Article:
For all of his savagery, Carter wielded the knife with the precision of a master, and John had to bite back a curse when Sherlock, with characteristic disregard for anything even remotely resembling common sense, charged right in.
Carter whirled to his feet in a scatter of blood drops, teeth bared in a rictus of delight. The knife flashed in the dark and Sherlock grunted, reeling back from a solid swipe to the meat of his arm. John's hand darted towards his gun, but they were too close for him to get a clear shot.
Sherlock struck back with what John knew to be a devastating right hook but Carter didn't appear to notice the pain. He darted in close, too close for John's comfort, and John did the only thing he could do to stop the knife angling directly for Sherlock's heart.
"Bill Carter," he barked, putting the full force of his will behind the precisely-shaped syllables. John still didn't have his middle name, but he hardly needed it on a man like this. "Stop."
Carter froze as though he'd been turned to stone, unable even to widen his eyes in shock.
Thrown off balance from anticipating a blow that didn't land, Sherlock wobbled dangerously.
John was there immediately to steady him. "Easy," he said, wrapping an arm around Sherlock's waist before he could fall over.
"John," Sherlock said, sounding dumbfounded in a way he almost never did. John supposed he was allowed it in this situation. Sherlock's face was pale with the shock of the wound and his eyes were almost fever-bright as they traded off between staring at John's face and the frozen figure of Carter suspended before them. "What did you do?"
John smiled. "Sherlock Holmes," he said, fonder than he'd meant to but still just as powerful. "Forget that happened. And rest for a bit until the police get here."
Sherlock sagged immediately in his arms, heavier than he looked. John grunted a little under his deadweight, guiding him gently to the floor. A quick look at the gash in his arm showed that it wasn't anything to be too worried over, so John wrapped it in a makeshift bandage until it could be dealt with properly.
And then it was Carter's turn.
The man made a strangled whimpering sound when John rose abruptly and rounded on him. There was sweat rolling down Carter's face and his eyes were watering with the need to blink.
"The monster," John said without preamble, and he could feel the sudden spike of Carter's panic. "Where is it?"
Carter's eyes flicked once to the left before jerking hurriedly back to John's face. It was too late by that point, of course, but John had already known that he wasn't bright.
"That's all I wanted to know, ta." John's voice firmed. "Now forget everything after the murder of that woman. And sleep."
Carter collapsed in a crumpled heap, smacking his head against the ground with a crack. John didn't pay him any mind.
He turned towards the end of the alley that Carter had indicated, allowing the cold iron knife up his sleeve to drop into his left hand. John had never made a particularly good smith, but this blade was one of his better works. And more than capable of dispatching most of the Otherworldly creatures that John couldn't manage with his own abilities.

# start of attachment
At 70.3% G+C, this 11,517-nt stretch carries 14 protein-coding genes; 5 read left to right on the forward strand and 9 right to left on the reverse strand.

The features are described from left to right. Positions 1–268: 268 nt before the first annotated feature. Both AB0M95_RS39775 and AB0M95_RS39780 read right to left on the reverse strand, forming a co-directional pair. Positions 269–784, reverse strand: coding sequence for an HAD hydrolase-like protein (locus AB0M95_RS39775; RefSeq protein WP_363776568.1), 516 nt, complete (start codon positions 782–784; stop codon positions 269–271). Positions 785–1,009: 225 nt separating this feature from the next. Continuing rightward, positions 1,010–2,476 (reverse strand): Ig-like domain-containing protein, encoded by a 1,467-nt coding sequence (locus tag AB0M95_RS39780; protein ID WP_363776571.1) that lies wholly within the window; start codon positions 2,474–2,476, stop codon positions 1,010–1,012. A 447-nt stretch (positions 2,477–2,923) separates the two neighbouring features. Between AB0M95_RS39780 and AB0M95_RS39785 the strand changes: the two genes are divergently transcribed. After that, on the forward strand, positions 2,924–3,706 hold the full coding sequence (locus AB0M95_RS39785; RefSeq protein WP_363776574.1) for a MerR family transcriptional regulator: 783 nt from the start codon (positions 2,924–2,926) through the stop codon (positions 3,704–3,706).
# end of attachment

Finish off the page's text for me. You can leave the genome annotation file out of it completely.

Nothing moved in the dark and John focused on smoothing out his breathing and slowing his heartbeat, blotting out his presence until he might as well have been one of the shadows himself. He didn't want to go too long without getting Sherlock's arm looked at but, thankfully, it took less than ten minutes for his patience to pay off.
A flash of colour caught John's eye and he watched with a surprise that melted almost immediately into comprehension when a small, misshapen figure crept out of the shadows towards the still-spreading pool of blood around the dead woman. It pulled off its hat and then bent low to dip it into the mess, soaking the crimson fabric an even darker red.
John had to rein in a sigh. He should have known it would be a Red Cap. Vicious, blood-obsessed little blighters. "What a cock-up," he said, vanishing his knife with a thought.
This shouldn't have been John's job. Any idiot with a Bible could take care of a Red Cap, but Mycroft's people had been too busy looking for vampires to realize that not all monsters drank the blood they harvested. John would have at least thought the demon would know better.
John stepped forward, making no attempt to conceal his approach.
The Red Cap jumped to immediate attention. Its face curled into a gruesome snarl as it raised its pikestaff against John.
"Tunc dicet et his qui a sinistris erunt discedite a me maledicti in ignem aeternum qui paratus est diabolo et angelis eius," John said crisply, and watched with vague satisfaction as the Red Cap screeched and was unmade, rippling out of existence between one heartbeat and the next. It was hard to be properly intimidated by a creature that couldn't survive a few lines of scripture.
"Well," John said to himself. "That's that, I suppose." And he reached for his mobile to call Lestrade and start cleaning this mess up. At his feet, Sherlock slept on, oblivious. John had to smile.
And to think he'd ever worried that life on Earth would be dull.
A/N: The line of verse John is quoting is Matthew 25:41: Then he will say to those on his left, "Depart from me, you who are cursed, into the eternal fire prepared for the devil and his angels."